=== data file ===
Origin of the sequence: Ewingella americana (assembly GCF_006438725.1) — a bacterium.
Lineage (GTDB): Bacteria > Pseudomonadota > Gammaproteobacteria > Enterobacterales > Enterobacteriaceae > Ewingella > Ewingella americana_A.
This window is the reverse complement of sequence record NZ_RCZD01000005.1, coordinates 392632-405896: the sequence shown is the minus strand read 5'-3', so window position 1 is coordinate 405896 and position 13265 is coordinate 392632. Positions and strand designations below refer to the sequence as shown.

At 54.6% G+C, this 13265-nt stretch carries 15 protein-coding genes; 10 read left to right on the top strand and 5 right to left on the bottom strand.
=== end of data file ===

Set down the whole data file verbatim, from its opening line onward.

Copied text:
Origin of the sequence: Ewingella americana (assembly GCF_006438725.1) — a bacterium.
Lineage (GTDB): Bacteria > Pseudomonadota > Gammaproteobacteria > Enterobacterales > Enterobacteriaceae > Ewingella > Ewingella americana_A.
This window is the reverse complement of sequence record NZ_RCZD01000005.1, coordinates 392632-405896: the sequence shown is the minus strand read 5'-3', so window position 1 is coordinate 405896 and position 13265 is coordinate 392632. Positions and strand designations below refer to the sequence as shown.

At 54.6% G+C, this 13265-nt stretch carries 15 protein-coding genes; 10 read left to right on the top strand and 5 right to left on the bottom strand.